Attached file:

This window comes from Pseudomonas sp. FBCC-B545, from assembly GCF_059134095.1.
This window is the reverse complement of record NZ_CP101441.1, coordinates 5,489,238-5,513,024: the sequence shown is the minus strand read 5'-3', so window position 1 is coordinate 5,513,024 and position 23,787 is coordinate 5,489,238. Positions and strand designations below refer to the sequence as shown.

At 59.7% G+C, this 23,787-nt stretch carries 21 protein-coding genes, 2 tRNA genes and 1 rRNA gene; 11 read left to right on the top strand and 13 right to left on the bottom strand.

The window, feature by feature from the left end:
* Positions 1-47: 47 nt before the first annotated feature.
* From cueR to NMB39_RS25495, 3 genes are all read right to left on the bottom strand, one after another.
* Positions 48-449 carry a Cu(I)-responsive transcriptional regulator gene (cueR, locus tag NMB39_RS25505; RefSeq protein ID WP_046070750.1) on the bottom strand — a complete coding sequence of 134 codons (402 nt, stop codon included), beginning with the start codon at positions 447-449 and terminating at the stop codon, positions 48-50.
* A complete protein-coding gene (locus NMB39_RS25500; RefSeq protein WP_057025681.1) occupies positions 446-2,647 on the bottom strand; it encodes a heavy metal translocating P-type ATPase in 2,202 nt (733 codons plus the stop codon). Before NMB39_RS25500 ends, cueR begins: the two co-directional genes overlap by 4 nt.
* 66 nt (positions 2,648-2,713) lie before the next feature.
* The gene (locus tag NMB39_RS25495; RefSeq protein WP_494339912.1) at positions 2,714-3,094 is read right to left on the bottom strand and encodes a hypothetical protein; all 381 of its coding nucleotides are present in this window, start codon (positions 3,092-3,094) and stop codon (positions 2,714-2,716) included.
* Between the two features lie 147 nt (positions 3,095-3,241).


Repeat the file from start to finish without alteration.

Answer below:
This window comes from Pseudomonas sp. FBCC-B545, from assembly GCF_059134095.1.
This window is the reverse complement of record NZ_CP101441.1, coordinates 5,489,238-5,513,024: the sequence shown is the minus strand read 5'-3', so window position 1 is coordinate 5,513,024 and position 23,787 is coordinate 5,489,238. Positions and strand designations below refer to the sequence as shown.

At 59.7% G+C, this 23,787-nt stretch carries 21 protein-coding genes, 2 tRNA genes and 1 rRNA gene; 11 read left to right on the top strand and 13 right to left on the bottom strand.

The window, feature by feature from the left end:
* Positions 1-47: 47 nt before the first annotated feature.
* From cueR to NMB39_RS25495, 3 genes are all read right to left on the bottom strand, one after another.
* Positions 48-449 carry a Cu(I)-responsive transcriptional regulator gene (cueR, locus tag NMB39_RS25505; RefSeq protein ID WP_046070750.1) on the bottom strand — a complete coding sequence of 134 codons (402 nt, stop codon included), beginning with the start codon at positions 447-449 and terminating at the stop codon, positions 48-50.
* A complete protein-coding gene (locus NMB39_RS25500; RefSeq protein WP_057025681.1) occupies positions 446-2,647 on the bottom strand; it encodes a heavy metal translocating P-type ATPase in 2,202 nt (733 codons plus the stop codon). Before NMB39_RS25500 ends, cueR begins: the two co-directional genes overlap by 4 nt.
* 66 nt (positions 2,648-2,713) lie before the next feature.
* The gene (locus tag NMB39_RS25495; RefSeq protein WP_494339912.1) at positions 2,714-3,094 is read right to left on the bottom strand and encodes a hypothetical protein; all 381 of its coding nucleotides are present in this window, start codon (positions 3,092-3,094) and stop codon (positions 2,714-2,716) included.
* Between the two features lie 147 nt (positions 3,095-3,241).